Health Library

Mechanical Thrombectomy for Stroke


A mechanical thrombectomy is a procedure to remove a blood clot.

Reasons for Procedure

Some strokes are caused by a blood clot. These clots can block the flow of blood through an artery. This can lead to severe damage to nearby tissue. Brain tissue dies quickly without a steady flow of blood. Medicine may be tried first to break up the clot. Mechanical thrombectomy may be used for clots that do not respond well to medicine or large clots.

Removing the blood clot will allow blood to flow again. This will stop or reduce damage to tissue. The faster the treatment is given, the better the outcomes. The goal is to have surgery within 6 hours of start of symptoms.

Possible Complications

Problems are rare, but all procedures have some risk. Your doctor will go over some possible problems such as:

  • Bleeding
  • Stroke
  • Infection
  • Blood vessel damage
  • Adverse reaction to the anesthesia

The risk of problems is higher if you:

  • Smoke
  • Drink alcohol
  • Have long term disease such as diabetes or obesity

What to Expect

Prior to Procedure

A stroke is an emergency. Tests will be done to find out what type of stroke is occurring. Blood clots cause ischemic strokes. Care will be started as soon as possible. Medicine called tPA may be started. It will help to break up blood clots.


The type of anesthesia will depend on where the clot is. One of the following will be used:

  • Local anesthesia—An area will be numbed. You will be awake but won’t feel pain.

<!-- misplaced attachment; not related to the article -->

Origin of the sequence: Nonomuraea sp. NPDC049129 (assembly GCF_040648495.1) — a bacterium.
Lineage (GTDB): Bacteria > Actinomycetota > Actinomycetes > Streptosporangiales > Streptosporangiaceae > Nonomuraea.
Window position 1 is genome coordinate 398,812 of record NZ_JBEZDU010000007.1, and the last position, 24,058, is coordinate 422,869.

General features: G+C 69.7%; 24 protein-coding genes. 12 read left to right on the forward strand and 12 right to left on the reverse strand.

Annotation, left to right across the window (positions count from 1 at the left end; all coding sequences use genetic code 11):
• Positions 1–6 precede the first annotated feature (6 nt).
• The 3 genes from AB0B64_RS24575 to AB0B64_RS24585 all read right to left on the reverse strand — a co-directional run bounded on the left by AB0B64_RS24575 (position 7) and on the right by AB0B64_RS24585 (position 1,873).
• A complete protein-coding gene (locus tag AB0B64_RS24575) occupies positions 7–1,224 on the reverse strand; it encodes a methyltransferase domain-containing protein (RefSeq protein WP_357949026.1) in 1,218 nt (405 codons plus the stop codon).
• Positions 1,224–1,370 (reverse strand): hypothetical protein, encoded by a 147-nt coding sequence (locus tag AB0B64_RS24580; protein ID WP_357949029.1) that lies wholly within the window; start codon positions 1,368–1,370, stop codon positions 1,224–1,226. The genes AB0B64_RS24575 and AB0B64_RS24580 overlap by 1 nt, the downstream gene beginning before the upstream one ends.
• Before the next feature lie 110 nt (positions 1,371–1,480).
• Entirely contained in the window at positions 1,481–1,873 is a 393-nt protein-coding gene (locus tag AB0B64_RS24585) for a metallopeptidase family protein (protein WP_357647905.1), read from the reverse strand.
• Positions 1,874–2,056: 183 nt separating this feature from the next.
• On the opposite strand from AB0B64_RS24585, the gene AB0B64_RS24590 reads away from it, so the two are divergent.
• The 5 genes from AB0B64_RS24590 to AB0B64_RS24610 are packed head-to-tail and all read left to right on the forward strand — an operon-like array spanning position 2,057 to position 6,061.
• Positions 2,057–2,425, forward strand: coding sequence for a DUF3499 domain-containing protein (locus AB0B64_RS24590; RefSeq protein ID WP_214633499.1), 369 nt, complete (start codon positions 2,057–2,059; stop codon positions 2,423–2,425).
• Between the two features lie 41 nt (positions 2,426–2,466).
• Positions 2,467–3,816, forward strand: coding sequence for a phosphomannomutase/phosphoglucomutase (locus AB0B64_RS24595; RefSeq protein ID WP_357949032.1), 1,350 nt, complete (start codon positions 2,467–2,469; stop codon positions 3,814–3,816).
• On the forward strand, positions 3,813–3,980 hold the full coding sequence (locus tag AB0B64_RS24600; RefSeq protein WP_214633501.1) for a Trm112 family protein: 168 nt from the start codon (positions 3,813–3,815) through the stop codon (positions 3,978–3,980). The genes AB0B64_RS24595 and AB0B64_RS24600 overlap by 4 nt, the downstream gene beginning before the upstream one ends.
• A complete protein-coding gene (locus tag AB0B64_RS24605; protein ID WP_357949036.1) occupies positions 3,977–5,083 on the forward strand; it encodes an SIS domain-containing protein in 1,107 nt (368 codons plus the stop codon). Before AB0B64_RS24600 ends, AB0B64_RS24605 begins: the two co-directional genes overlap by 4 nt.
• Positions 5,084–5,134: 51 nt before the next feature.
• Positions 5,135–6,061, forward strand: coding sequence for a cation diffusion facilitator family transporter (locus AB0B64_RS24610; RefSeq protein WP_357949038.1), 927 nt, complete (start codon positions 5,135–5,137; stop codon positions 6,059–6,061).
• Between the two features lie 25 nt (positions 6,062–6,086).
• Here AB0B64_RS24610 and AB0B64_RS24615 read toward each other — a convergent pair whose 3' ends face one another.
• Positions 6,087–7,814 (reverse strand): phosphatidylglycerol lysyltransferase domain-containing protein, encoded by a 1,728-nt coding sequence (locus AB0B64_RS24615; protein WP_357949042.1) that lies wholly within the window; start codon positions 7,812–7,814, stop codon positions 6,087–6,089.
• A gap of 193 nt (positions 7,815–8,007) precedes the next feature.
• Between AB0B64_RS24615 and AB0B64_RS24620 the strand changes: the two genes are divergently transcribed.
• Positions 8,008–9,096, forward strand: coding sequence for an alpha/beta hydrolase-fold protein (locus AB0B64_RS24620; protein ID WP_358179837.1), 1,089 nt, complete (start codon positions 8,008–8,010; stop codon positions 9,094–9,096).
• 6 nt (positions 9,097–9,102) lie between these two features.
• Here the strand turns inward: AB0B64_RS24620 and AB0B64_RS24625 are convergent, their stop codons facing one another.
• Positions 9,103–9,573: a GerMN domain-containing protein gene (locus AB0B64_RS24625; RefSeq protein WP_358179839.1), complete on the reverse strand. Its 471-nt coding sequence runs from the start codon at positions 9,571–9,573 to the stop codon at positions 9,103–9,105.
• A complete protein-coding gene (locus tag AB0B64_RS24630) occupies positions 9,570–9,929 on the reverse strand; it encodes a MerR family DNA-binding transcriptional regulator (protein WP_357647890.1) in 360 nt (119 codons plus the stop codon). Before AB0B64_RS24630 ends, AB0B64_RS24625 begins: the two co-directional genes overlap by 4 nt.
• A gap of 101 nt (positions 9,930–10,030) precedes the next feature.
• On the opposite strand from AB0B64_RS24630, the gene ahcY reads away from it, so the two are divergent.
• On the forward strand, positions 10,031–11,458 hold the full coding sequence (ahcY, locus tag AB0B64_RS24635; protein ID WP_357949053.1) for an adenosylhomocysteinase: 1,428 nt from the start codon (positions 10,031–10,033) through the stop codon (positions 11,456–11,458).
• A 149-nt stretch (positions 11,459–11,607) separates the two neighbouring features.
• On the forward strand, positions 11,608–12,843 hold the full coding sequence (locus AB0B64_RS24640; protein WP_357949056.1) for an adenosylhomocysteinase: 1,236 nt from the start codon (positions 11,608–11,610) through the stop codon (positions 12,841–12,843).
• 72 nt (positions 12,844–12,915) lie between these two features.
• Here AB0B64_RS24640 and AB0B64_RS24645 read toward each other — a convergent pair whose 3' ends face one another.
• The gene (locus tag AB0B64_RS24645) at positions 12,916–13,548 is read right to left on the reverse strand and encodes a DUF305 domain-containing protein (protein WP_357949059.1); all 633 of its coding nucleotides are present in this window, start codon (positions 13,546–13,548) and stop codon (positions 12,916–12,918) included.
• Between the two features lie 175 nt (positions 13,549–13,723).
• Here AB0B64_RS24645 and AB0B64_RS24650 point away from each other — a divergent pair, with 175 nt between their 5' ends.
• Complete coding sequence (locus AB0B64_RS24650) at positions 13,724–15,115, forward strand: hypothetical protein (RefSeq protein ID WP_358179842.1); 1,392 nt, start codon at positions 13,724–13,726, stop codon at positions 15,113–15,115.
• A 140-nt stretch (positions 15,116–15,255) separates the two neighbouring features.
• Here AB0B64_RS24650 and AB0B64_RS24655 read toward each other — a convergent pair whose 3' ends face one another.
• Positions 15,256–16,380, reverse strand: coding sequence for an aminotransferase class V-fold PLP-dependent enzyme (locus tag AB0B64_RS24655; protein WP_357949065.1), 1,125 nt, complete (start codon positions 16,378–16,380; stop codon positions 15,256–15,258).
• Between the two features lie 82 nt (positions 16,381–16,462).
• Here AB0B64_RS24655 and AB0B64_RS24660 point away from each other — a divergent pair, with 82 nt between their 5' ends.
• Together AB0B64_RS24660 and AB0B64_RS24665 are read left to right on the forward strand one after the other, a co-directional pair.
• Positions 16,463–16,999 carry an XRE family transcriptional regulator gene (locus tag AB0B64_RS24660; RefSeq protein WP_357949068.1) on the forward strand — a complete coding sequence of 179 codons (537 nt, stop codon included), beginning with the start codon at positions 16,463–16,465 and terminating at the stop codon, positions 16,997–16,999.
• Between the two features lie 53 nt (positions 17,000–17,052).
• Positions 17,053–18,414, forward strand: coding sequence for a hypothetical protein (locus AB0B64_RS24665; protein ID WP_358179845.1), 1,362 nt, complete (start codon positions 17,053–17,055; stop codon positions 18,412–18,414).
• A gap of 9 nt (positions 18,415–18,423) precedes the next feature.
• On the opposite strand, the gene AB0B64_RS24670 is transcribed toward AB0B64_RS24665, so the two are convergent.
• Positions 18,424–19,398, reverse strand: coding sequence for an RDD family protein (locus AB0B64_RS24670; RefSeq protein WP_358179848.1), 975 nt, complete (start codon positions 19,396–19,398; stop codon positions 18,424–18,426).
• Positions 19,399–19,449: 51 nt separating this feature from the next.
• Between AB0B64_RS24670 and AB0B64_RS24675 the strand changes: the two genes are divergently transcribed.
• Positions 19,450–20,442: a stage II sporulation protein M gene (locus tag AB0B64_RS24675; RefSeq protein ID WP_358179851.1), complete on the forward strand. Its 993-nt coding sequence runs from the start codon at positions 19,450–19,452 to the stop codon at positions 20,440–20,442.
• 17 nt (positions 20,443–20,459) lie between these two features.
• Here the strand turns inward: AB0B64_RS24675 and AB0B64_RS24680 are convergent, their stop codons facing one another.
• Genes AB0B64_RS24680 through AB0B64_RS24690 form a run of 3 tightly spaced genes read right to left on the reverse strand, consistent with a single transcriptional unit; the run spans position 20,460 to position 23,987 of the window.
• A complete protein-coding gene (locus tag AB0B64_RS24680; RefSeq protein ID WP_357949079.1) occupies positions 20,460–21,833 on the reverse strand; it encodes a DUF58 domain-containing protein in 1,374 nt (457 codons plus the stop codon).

• General anesthesia—You will be asleep.

Description of the Procedure

A small cut is made in a blood vessel in the groin. A tube is passed into the vessel. An x-ray will show the doctor where the tube is in the body. The tube will be guided through large vessels up to the clot. A small wire cage, called a stent, will be passed to the clot. It will catch the clot and widen the blood vessel. Then the clot will be sucked out. Blood flow should improve immediately. Medicine may be passed through the tube to the area. It will help break up any other clots or stop more from forming.

Once the clot is gone, the tube is removed. The cut is bandaged. Pressure may be kept over the area to stop bleeding.

How Long Will It Take?

Up to 1 hour

How Much Will It Hurt?

Anesthesia will keep you pain-free during the procedure. You will be sore at the insertion site for a few days. Medicine can help to ease pain.

Average Hospital Stay

The length of stay will depend on overall health. If you have problems, you will need to stay longer.

Post-procedure Care

At the Hospital

The care team will track your vital signs. Pain medicine will be given.

At Home

Recovery time will depend on your overall health.

Call Your Doctor

After you leave the hospital, contact your doctor if you are not getting better or have problem such as:

  • Bleeding
  • Problems speaking clearly
  • Weakness or numbness on one side of the body
  • Lightheadedness, falling, loss of balance
  • Trouble breathing
  • Chest or back pain
  • Pain along the left arm, neck, or jaw
  • Sweating and clammy skin

If you think you have an emergency, call for emergency medical services right away.


American Heart Association

Society for Vascular Surgery

Canadian Resources

Heart and Stroke Foundation of Canada

Public Health Agency of Canada


Endovascular therapy for acute stroke. EBSCO DynaMed website. Available at: Updated January 23, 2019. Accessed May 16, 2019.

Ischemic stroke treatment. American Stroke Association website. Available at: Accessed May 16, 2019.

McDermott ML. 2018 AHA/ADA stroke early management guidelines. American College of Cardiology website. Available at: Updated May 9, 2018.

Mechanical thrombectomy using a stent retriever. University of Pittsburgh Medical Center website. Available at: Accessed May 16, 2019.